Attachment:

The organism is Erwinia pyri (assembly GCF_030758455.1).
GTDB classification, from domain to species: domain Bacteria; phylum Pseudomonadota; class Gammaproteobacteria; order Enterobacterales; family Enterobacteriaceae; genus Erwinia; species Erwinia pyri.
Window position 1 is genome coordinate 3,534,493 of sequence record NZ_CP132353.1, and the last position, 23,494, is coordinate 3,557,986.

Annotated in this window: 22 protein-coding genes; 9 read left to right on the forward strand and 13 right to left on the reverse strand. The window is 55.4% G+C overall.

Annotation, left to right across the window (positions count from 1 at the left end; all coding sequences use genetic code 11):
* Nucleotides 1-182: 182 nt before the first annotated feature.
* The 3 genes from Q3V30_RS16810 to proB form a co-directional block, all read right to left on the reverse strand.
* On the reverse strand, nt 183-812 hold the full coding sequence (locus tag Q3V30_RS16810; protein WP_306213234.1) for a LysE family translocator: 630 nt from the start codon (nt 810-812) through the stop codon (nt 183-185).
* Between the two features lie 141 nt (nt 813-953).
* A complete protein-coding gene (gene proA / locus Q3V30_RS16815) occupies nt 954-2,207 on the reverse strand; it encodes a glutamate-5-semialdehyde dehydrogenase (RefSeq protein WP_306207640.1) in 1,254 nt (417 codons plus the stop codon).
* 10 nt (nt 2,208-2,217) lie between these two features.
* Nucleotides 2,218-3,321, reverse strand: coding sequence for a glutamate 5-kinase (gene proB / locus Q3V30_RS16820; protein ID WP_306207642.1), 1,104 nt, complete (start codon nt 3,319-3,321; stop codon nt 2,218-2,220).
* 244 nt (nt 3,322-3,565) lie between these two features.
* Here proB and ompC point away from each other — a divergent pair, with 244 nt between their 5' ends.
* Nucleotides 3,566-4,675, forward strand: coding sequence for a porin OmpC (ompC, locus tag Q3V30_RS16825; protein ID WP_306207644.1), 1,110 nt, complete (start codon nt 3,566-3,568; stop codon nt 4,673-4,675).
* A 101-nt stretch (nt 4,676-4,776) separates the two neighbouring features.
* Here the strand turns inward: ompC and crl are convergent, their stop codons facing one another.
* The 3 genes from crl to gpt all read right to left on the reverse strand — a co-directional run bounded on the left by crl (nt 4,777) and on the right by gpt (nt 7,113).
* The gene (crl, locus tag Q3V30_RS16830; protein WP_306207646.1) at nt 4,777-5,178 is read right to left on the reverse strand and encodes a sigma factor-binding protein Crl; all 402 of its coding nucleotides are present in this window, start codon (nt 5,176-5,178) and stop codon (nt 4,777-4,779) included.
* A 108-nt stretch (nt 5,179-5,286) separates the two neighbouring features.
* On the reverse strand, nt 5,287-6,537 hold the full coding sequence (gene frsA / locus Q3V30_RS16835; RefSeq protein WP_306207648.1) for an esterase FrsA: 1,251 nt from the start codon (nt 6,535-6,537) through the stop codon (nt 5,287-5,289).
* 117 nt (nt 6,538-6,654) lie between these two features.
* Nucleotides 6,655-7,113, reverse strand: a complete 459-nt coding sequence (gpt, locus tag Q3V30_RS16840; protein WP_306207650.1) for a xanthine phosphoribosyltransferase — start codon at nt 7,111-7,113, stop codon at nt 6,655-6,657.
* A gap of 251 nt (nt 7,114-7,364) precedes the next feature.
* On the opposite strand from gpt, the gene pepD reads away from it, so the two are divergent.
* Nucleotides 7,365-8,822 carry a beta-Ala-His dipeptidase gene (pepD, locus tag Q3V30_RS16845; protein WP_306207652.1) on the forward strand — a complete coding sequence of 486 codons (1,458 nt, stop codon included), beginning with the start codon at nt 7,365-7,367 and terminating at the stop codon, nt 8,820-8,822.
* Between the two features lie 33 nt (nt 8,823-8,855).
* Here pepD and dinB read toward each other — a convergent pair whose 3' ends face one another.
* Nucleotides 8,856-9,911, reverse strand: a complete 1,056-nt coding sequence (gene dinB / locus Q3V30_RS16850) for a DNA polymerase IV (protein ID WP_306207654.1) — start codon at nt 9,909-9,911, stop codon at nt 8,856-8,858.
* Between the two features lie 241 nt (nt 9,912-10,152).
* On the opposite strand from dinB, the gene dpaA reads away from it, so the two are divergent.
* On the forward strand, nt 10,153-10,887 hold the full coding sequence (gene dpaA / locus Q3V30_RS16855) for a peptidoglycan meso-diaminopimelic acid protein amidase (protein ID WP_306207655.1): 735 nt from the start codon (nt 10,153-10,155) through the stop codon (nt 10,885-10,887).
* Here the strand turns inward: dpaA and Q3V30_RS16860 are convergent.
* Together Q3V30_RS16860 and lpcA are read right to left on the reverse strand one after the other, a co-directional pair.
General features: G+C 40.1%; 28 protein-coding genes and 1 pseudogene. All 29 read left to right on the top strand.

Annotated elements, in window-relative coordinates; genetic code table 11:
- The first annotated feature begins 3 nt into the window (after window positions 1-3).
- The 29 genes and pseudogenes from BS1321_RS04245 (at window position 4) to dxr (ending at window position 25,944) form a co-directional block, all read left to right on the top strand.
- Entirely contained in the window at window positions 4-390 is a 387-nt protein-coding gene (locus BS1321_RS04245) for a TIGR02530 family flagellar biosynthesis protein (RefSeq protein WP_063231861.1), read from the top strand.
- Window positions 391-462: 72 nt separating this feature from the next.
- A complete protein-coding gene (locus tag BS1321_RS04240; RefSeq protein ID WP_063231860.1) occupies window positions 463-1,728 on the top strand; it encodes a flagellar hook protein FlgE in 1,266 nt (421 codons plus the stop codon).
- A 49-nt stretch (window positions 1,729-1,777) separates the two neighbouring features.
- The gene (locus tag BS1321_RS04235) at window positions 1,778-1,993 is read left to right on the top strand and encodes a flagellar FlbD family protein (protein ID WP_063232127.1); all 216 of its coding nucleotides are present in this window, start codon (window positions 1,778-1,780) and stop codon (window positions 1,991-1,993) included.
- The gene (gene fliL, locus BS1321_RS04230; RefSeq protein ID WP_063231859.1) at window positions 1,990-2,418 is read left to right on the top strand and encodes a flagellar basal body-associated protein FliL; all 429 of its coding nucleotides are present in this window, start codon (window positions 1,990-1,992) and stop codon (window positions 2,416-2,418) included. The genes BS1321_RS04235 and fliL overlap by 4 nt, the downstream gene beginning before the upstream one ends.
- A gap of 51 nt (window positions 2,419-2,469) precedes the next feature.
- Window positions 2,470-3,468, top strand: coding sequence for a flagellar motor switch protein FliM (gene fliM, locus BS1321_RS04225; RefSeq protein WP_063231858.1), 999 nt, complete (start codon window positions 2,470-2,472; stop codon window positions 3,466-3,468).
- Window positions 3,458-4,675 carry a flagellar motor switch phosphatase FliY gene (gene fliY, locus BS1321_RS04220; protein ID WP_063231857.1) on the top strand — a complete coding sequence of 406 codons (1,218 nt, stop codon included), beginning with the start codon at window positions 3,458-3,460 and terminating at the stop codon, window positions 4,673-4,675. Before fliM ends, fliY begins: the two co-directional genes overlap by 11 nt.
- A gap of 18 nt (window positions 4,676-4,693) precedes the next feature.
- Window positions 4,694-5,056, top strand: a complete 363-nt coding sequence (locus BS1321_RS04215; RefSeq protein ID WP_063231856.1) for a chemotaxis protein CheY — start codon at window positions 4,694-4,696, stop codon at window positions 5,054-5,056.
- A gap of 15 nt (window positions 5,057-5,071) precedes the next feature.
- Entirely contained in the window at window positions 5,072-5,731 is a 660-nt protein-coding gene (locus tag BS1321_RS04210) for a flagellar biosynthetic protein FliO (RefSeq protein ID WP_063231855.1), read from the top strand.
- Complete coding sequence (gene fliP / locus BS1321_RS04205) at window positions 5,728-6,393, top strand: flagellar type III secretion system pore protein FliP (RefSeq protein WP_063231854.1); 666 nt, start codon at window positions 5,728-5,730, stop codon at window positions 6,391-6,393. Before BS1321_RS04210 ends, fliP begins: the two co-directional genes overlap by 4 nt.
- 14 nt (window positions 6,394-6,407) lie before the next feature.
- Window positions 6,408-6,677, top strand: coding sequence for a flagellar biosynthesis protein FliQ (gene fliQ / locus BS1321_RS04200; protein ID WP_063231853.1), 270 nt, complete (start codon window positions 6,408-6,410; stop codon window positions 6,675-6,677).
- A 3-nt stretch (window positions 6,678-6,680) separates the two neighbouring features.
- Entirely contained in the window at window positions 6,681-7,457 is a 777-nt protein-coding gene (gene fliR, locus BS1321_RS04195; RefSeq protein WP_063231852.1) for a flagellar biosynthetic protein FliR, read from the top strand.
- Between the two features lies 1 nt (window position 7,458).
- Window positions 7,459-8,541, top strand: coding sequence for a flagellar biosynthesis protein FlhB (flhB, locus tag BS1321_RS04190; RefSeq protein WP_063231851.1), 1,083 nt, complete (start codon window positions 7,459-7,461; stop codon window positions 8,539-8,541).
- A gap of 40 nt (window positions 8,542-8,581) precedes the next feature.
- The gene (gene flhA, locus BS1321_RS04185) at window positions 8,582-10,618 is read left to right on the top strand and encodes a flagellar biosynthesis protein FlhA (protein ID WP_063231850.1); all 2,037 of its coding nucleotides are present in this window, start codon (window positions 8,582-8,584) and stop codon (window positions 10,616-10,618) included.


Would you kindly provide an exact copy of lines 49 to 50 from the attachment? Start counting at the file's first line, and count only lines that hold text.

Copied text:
- Window positions 4,694-5,056, top strand: a complete 363-nt coding sequence (locus BS1321_RS04215; RefSeq protein ID WP_063231856.1) for a chemotaxis protein CheY — start codon at window positions 4,694-4,696, stop codon at window positions 5,054-5,056.
- A gap of 15 nt (window positions 5,057-5,071) precedes the next feature.